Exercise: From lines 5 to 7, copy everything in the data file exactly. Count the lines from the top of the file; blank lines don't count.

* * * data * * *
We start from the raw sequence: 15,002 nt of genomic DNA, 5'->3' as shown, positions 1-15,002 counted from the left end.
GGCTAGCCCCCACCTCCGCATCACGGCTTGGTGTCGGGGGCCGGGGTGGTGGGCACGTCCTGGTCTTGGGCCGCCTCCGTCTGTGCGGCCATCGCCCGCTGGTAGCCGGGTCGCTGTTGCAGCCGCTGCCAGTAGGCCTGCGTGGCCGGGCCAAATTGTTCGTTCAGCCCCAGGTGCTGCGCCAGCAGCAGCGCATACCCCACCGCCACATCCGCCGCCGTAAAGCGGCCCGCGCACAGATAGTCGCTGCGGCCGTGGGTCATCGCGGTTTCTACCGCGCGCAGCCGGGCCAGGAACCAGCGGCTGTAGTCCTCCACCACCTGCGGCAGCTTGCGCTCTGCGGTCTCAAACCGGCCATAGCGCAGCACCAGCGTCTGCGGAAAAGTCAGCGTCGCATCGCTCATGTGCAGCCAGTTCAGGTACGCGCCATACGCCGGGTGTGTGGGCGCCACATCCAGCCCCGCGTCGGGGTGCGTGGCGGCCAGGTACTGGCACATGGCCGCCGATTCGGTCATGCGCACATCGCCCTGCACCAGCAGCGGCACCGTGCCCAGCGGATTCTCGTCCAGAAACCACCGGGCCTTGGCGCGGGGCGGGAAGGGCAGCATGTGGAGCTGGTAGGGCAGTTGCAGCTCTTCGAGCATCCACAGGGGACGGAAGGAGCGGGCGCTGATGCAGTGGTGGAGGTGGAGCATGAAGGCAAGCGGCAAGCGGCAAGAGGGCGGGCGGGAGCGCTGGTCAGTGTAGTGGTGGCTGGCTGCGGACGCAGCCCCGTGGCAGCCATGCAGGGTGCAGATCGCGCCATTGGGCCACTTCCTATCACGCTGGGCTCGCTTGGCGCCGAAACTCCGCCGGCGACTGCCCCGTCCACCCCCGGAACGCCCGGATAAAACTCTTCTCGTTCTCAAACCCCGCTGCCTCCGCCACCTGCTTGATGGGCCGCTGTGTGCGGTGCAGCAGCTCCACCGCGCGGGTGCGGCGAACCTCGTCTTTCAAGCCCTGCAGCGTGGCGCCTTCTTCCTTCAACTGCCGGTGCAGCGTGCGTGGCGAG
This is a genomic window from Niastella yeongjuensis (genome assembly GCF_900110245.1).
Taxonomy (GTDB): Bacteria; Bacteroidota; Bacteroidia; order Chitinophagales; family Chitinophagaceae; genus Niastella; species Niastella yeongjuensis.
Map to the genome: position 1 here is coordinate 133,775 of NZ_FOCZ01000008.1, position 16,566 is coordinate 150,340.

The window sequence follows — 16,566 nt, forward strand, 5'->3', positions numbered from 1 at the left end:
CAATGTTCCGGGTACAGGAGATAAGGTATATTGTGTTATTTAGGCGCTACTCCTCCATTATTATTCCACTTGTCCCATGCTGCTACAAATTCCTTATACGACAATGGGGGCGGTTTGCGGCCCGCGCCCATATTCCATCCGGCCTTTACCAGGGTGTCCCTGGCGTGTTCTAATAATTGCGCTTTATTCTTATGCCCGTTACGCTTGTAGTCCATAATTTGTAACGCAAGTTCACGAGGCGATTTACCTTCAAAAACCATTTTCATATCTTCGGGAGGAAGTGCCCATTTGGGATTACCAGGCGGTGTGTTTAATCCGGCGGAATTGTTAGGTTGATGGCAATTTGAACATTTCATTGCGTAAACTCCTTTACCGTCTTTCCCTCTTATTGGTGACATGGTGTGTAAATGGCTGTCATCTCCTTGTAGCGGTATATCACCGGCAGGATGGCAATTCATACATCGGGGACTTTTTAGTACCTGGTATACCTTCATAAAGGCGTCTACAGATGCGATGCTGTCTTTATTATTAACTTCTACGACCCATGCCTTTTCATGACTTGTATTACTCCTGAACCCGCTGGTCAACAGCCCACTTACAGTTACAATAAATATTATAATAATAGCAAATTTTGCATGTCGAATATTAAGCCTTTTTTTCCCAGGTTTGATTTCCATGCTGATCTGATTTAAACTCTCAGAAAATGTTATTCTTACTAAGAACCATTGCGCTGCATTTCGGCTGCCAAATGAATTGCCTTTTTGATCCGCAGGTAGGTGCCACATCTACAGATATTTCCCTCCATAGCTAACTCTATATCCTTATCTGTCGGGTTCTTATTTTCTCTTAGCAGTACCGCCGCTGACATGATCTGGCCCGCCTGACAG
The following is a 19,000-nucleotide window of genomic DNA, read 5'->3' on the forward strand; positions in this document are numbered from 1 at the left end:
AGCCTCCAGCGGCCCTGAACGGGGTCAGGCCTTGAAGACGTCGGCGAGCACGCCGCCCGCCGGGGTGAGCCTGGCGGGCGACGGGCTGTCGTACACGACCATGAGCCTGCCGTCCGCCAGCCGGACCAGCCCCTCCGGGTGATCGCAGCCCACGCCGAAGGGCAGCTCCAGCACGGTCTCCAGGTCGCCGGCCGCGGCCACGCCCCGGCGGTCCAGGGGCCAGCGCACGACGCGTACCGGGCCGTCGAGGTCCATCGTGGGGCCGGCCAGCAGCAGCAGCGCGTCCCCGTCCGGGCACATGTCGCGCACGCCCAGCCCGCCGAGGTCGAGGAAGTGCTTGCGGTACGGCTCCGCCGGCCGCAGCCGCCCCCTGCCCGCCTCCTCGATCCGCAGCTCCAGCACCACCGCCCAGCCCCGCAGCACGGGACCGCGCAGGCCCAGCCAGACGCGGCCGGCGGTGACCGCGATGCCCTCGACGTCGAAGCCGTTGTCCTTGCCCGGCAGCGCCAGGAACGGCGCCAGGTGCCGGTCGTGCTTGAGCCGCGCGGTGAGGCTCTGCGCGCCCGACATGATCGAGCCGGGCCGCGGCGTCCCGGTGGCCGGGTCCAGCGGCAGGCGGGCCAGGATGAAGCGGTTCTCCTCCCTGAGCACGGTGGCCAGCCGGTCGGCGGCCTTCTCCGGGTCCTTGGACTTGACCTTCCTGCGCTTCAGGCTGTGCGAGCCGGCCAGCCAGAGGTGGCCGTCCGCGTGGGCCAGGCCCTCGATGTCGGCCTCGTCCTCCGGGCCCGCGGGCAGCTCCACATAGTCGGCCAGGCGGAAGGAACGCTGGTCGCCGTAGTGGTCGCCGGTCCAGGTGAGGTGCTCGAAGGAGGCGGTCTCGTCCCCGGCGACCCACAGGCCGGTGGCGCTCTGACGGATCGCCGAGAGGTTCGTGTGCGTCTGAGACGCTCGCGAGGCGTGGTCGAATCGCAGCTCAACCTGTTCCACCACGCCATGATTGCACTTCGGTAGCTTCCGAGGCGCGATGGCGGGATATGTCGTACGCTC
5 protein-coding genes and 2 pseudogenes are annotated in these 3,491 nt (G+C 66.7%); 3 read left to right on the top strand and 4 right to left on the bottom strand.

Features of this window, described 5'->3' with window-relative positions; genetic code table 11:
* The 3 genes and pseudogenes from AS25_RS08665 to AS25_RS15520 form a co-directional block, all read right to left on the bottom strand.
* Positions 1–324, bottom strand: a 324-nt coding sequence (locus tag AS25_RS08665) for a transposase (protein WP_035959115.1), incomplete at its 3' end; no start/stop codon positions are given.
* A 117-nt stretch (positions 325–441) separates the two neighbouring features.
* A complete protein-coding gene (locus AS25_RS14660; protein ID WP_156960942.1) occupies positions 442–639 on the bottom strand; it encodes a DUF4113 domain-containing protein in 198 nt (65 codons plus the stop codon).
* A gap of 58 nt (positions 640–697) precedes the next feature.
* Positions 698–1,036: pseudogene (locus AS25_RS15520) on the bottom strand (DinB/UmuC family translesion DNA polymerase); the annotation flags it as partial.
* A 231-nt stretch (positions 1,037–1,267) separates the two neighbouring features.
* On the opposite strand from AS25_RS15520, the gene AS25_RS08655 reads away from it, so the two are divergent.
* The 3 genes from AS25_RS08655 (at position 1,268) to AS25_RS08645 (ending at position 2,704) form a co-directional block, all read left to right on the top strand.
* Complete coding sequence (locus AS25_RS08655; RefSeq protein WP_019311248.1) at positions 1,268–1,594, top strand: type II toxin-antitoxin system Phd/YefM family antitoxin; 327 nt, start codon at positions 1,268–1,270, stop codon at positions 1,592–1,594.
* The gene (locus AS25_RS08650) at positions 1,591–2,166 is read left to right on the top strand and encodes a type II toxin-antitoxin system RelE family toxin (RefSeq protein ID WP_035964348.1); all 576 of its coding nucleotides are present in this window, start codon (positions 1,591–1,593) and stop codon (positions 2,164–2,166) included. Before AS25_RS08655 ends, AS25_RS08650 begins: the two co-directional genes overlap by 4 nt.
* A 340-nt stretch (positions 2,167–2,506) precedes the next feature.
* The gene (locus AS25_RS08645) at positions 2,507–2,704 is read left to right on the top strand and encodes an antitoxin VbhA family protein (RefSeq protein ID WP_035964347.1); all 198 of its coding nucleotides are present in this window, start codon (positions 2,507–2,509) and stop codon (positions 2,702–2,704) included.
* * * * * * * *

Map to the genome: position 1 here is coordinate 133,775 of NZ_FOCZ01000008.1, position 16,566 is coordinate 150,340.

The window sequence follows — 16,566 nt, forward strand, 5'->3', positions numbered from 1 at the left end:
CAATGTTCCGGGTACAGGAGATAAGGTATATTGTGTTATTTAGGCGCTACTCCTCCATTATTATTCCACTTGTCCCATGCTGCTACAAATTCCTTATACGACAATGGGGGCGGTTTGCGGCCCGCGCCCATATTCCATCCGGCCTTTACCAGGGTGTCCCTGGCGTGTTCTAATAATTGCGCTTTATTCTTATGCCCGTTACGCTTGTAGTCCATAATTTGTAACGCAAGTTCACGAGGCGATTTACCTTCAAAAACCATTTTCATATCTTCGGGAGGAAGTGCCCATTTGGGATTACCAGGCGGTGTGTTTAATCCGGCGGAATTGTTAGGTTGATGGCAATTTGAACATTTCATTGCGTAAACTCCTTTACCGTCTTTCCCTCTTATTGGTGACATGGTGTGTAAATGGCTGTCATCTCCTTGTAGCGGTATATCACCGGCAGGATGGCAATTCATACATCGGGGACTTTTTAGTACCTGGTATACCTTCATAAAGGCGTCTACAGATGCGATGCTGTCTTTATTATTAACTTCTACGACCCATGCCTTTTCATGACTTGTATTACTCCTGAACCCGCTGGTCAACAGCCCACTTACAGTTACAATAAATATTATAATAATAGCAAATTTTGCATGTCGAATATTAAGCCTTTTTTTCCCAGGTTTGATTTCCATGCTGATCTGATTTAAACTCTCAGAAAATGTTATTCTTACTAAGAACCATTGCGCTGCATTTCGGCTGCCAAATGAATTGCCTTTTTGATCCGCAGGTAGGTGCCACATCTACAGATATTTCCCTCCATAGCTAACTCTATATCCTTATCTGTCGGGTTCTTATTTTCTCTTAGCAGTACCGCCGCTGACATGATCTGGCCCGCCTGACAG